Autocracy Model – selection based on current competence. Coordination and control is direct – “When I want your opinion, I’ll give it to you” – WalMart. Attachment/retention based on money. No consensus management.

Engineering Model – selection based on current competence. Coordination and control is cultural. Retention based on doing cool stuff. Value is on achievement.

Star Model – selection based on potential upsides – stars from elite sources – Harvard, Stanford, Cambridge, Hull (I lied about that last one). Coordination and control is about professionalism. Push me, pull you. Attachment/retention based on meeting the challenge and being all that you can be. Value – autonomy, independence, rapid growth.

Commitment Model – selection based on fit – one heartbeat for whole tribe – Southwest Airlines. Coordination and control is about cultural fit – a band of brothers. Horizontal management – WH Gore doesn’t have job titles. Push me, pull you. Attachment/retention based on love. Value – long term relationships, a family. It hurts when people leave.

Start ups tend to be about disruptive innovation, enhancement of existing products, delivering different sales/marketing/services or about cost reduction. What does this mean for a Radical Disruptive Businesses which typically represent about 50% of all startups? Almost impossible to be radical within first three types of model.

Organisational Models vs Company Type

Organisational Models vs Company Type

Should you consciously adopt a model from the outset?

Most types of business gravitate towards certain cultural models. Changing your model is incredibly disruptive to the business – it reduces the likelihood of an IPO by about 50%. People hate it and the people in the organisation get thrown off their feet.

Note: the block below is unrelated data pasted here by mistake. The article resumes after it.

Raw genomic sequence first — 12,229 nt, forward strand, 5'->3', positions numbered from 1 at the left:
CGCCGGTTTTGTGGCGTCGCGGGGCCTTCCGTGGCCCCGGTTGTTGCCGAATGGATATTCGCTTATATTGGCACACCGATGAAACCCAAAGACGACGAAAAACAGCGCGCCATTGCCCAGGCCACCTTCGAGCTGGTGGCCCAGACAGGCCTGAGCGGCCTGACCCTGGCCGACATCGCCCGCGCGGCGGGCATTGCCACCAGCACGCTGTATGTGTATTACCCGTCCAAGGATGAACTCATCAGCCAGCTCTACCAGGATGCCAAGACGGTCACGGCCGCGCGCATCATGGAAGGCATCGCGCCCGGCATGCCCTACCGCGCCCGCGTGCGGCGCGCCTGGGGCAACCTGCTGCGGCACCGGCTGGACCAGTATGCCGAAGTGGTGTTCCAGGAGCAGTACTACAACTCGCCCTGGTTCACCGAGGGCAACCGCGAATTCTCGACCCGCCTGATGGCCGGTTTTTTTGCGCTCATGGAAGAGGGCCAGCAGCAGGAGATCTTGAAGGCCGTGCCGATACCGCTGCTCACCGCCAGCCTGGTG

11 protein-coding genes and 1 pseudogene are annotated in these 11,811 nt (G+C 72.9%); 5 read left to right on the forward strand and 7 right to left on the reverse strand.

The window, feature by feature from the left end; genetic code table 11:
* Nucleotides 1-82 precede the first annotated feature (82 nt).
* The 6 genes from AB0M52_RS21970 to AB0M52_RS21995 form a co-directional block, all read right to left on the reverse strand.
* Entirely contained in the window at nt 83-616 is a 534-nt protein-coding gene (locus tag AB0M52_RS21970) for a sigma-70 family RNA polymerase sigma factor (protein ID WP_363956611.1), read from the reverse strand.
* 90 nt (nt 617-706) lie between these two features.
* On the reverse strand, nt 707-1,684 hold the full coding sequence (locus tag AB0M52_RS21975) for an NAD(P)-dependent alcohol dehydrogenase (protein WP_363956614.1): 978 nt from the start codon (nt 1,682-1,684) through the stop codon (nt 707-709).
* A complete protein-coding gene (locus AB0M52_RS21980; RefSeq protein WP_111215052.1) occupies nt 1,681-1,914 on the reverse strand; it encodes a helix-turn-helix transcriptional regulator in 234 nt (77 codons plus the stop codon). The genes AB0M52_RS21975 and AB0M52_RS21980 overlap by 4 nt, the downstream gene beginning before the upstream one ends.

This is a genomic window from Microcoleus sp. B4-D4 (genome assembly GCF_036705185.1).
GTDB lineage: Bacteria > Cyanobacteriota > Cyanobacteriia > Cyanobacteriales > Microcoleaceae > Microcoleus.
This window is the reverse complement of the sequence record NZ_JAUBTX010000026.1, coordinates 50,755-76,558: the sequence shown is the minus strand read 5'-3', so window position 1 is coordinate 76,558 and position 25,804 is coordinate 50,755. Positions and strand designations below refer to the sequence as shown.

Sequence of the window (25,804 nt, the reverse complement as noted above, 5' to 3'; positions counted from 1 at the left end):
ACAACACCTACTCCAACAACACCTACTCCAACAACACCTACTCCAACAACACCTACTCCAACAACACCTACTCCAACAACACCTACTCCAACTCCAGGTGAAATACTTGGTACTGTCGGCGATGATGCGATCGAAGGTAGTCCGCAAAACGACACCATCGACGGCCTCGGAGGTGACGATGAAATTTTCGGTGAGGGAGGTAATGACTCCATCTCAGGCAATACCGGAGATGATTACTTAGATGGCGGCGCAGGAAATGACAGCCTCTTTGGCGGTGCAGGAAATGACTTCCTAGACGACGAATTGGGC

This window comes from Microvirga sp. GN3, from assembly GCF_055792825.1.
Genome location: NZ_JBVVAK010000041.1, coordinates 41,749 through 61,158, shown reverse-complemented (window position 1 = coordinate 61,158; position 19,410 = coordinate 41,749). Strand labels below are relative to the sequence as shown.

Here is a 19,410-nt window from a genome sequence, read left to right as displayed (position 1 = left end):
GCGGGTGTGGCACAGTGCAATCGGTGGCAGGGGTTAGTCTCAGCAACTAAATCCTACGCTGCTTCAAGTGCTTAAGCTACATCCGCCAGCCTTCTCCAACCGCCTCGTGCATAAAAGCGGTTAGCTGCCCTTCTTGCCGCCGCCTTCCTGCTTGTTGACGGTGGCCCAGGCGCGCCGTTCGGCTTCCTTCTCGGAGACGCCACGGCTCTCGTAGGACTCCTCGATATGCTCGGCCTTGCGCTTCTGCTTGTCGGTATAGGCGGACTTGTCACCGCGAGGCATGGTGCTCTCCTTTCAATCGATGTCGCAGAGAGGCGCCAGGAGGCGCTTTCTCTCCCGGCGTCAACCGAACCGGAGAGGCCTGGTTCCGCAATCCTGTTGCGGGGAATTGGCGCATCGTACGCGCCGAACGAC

Commitment models have shown that they are fastest to go public, are most financially successful and are least likely to fail.

Founder philosophies and organisational design have lasting impact but not for the reasons that always appear on the surface. If you are sure of the market value and desirability of your product or service, but have doubts about the long term health of the organisation, DO NOT CHANGE THE MODEL, CHANGE THE MANAGEMENT PRACTICES.

The Signs of High Performance Management

David Russo's Signs of High Performance Management

David Russo's Signs of High Performance Management

High Performance Management

High Perfomance Management

High Performance Management

In a commitment company model, there is no need for leaders to manage. the people in the business can manage the people in the business. Leadership is about looking up, not down, in a company. Leaders are in the service of the company & the employees, not the other way around. Everyone in this room knows what to do but there is a huge gap between knowing and doing because of the fear of doing something wrong. You can manage nobody and create a great deal of leadership.